Presidential Superstars — Celebrities or Leaders?
THE PRESIDENTIAL CAMPAIGN
Presidential Superstars — Celebrities or Leaders?
By Jessica Miles, Bread and Circus contributing writer
Cameras flash blindingly from every angle. Countless numbers of people horde the streets. They cheer in unison. They wait with anticipation. Britney Spears walks by. Paris Hilton strikes a pose. Then Barack Obama appears? Suddenly, the narrator’s voice resounds, “He’s the biggest celebrity in the world, but is he ready to lead?”
The campaign ad produced by John McCain’s party meshes perfectly with the status and media-saturated society we have become. But is our individual welfare being threatened by the hallucinations of those responsible for our democracy? We have to wonder whether these fantasy-inspired revelations should exist amongst our potential leaders, leaders we call upon to address the uncertainties and fears of people in personal crisis throughout the country.
While our pleas seem helpless, we must acknowledge that the presidential candidates and their campaign parties are not the only forces driving our society to an impractical way of life.
This is not about which candidate is more suitable to run this country, but rather how the media has transformed this election into a media-driven political frenzy supporting the notion of celebrity as opposed to leadership. The media has a responsibility to educate the public about local, national, and global affairs and honesty is to be held at its highest regard to uphold democratic ideals. Sadly, I feel this country’s profit-driven media have taken advantage of society’s essential principles, choosing to focus on the entertainment values of the election, as opposed to the educational values that affect society.
Pick up the newspaper on Sunday morning, turn on the TV for headline news, surf the Internet. Since the beginning of Election ’08, an overwhelming amount of “information” being fed through the media covers the inane details of our supposed future leaders. Moreover, the media often mishandles the information and twists it into an argument over proper and improper behavior for presidential candidates. For example, Barack Obama was criticized by the media for a leisurely day of golf. It made headline news because his trip fell in the midst of the turmoil between Georgia and Russia.
With these irrelevant issues flooding media sources it is no surprise that the primary question remains unanswered. “Where do the candidates stand on the real issues facing our country?” We are still left in the dark after the presidential debates when news stations pummel us with even more questions about whether or not we are exposed to the truth and if the candidates have their facts straight.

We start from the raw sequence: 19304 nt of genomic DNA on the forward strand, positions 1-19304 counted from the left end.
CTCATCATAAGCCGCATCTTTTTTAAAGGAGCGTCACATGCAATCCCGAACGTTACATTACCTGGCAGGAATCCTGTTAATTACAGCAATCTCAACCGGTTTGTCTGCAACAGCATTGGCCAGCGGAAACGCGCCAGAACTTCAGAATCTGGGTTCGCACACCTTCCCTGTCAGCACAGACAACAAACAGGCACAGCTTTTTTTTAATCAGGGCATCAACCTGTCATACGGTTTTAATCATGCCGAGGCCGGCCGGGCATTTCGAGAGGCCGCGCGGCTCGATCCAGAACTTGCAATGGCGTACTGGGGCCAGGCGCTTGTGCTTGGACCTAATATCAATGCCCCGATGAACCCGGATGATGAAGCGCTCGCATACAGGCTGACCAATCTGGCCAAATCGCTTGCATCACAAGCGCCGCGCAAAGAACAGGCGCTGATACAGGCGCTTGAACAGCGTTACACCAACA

This election has been blanketed by a layer of overriding fabrication. Consider “Obama Girl.” Remember her? The girl who danced around in skimpy shorts and a t-shirt, singing her praises to the love of her life, “Obama.” Barack Obama’s values and goals for this country became invisible thanks in large part to the mild entertainment of a few guys with a video camera. The media hyped it up to the point that “Obama Girl” was making headlines ahead of hard news. This marked the reemergence of the presidential celebrity.
Unfortunately, the idea of the presidential celebrity became even more outlandish following John McCain’s campaign ad, depicting Obama as a comparable icon to Paris Hilton and Britney Spears. Could this have been a more inappropriate comparison? This association ignited a response from attention-seeking goddess, Paris Hilton, who produced an ad recommending a hybrid alternative to both sides of the environmental crisis and bringing together the frightfully evident marriage of Hollywood and politics.
The media’s perception of the political process has become a smorgasbord of sex, lies, and videotape that has trumped society’s ever-growing concerns about the future. We can look back to Bill Clinton’s sex scandal or look more recently at John Edward’s infidelity drama. The endless war in Iraq and skyrocketing unemployment rates have taken a backseat throughout the gradual transformation of the news journalist to the news-making journalist – a distinction evident in the likes of Bill O’Reilly, Charles Gibson, and Katie Couric, to name a few.
So why should you care about what the media expose society to regarding the election? It is increasingly apparent that people are untrusting of their candidates and feel disconnected from them. This can be directly linked to a profound divide between society and election coverage.
In the recent months leading up to the Democratic and Republican National Conventions I have questioned our position in this election. If a popularity contest based on petty bickering and name-calling is what our society is yearning for, then it seems we have given up hope and our right to a voice. At a time when our country is facing bleak circumstances and the majority of people are in a state of constant fear, we should not have to demand resilience from our potential leaders. It should be an imperative credential for our leaders. For this effect to take place we must be a vigilant society and the media must reinstate their position as society’s watchdogs.
Jessica Miles, Bread and Circus contributing writer, attends Bryant University, where she is a Communication major.